If the manual recount is anything like the machine recount, it will be a messy affair.
Hillsborough County decided against turning in its recount numbers Thursday after vote totals dropped by more than 800 ballots from its original count. Palm Beach County blew the 3 p.m. deadline after its aging machines malfunctioned. And Broward County — ground zero for every unfounded elections fraud conspiracy in the U.S. the last week — announced that it had made the deadline only to later admit it had missed it by two minutes.
“Basically I just worked my ass off for nothing,” said Joe D’Alessandro, Broward’s director of election planning and development. “What caused it was my unfamiliarity with [the Florida Division of Elections] website.”
D’Alessandro also said that elections staff in Broward believe that the county’s vote tallies dropped by hundreds — thousands in the case of the U.S. Senate race — because ballots were improperly “co-mingled” during the recount.
“We did not correctly handle the ballots,” he said. “We are going to look into that and see what took place.”
Susan Bucher, the elections supervisor in Palm Beach, explained Thursday that she could have finished the machine recount — maybe by Dec. 15.
Nelson’s campaign had hoped to extend Saturday’s deadline to allow Bucher the time to submit her results, but Walker, the federal judge, sharply criticized Bucher and said he couldn’t write a blank check for new time to finish a recount. He also refused to order Florida’s elections supervisors to turn over the names of voters with rejected ballots.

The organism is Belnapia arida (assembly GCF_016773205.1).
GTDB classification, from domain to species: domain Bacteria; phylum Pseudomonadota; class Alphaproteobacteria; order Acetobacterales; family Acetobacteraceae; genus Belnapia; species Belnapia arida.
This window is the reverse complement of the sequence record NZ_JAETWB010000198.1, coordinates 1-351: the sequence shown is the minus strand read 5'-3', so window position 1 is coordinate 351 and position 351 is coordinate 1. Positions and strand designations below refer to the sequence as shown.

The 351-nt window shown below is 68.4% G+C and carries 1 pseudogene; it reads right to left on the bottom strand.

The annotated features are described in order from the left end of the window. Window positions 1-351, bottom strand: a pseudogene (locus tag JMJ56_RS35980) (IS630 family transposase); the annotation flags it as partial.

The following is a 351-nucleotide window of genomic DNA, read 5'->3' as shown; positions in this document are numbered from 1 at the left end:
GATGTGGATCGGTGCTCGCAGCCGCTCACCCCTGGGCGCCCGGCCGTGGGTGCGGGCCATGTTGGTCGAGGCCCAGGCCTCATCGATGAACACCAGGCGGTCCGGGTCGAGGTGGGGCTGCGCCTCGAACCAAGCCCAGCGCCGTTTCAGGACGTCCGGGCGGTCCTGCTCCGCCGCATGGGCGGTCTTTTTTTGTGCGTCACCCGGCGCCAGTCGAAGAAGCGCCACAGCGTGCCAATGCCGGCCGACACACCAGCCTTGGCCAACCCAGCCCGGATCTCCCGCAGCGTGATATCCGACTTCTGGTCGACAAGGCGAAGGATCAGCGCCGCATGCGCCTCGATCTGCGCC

“I am not going to be used by either party to obtain information to reach out and target individual voters based on their party affiliation,” Walker said. “That’s just the kind of gamesmanship that will undermine the electoral process. I will have no part of it.”
The vote totals — both those included and those left out of the new, unofficial state election results — weren’t so significant that they would have changed the outcome of any of the races or altered whether a manual recount was ordered. Bigger decisions are on the way as Walker weighs yet another lawsuit challenging the state’s methods for analyzing undervotes and overvotes. Also, in state court Thursday, Common Cause won an order allowing Broward Supervisor Brenda Snipes to continue tallying legally submitted votes that remained uncounted by last Saturday’s deadline.
In Florida’s most narrow statewide race, Fried, who may be the only statewide elected Democrat in Florida when the recounts are over, might have the most to lose of any candidate. Her lead over Caldwell is a narrow 5,307 votes.
She declared victory (again) Thursday. But Caldwell said he hopes workers will “uncover the truth” about what happened in Broward County.
“Brenda Snipes’ staggering incompetence threatens the legitimacy of Florida’s elections,” Caldwell said. “We will keep fighting to ensure every legally cast vote is counted so Floridians can know the integrity of the electoral process has been protected.”
Tampa Bay Times reporters Steve Contorno and Emily Mahoney, Miami Herald reporters Samantha Gross, Kyra Gurney, Douglas Hanks, Alex Harris and Martin Vassolo, and McClatchy reporter Caitlin Ostroff contributed to this report.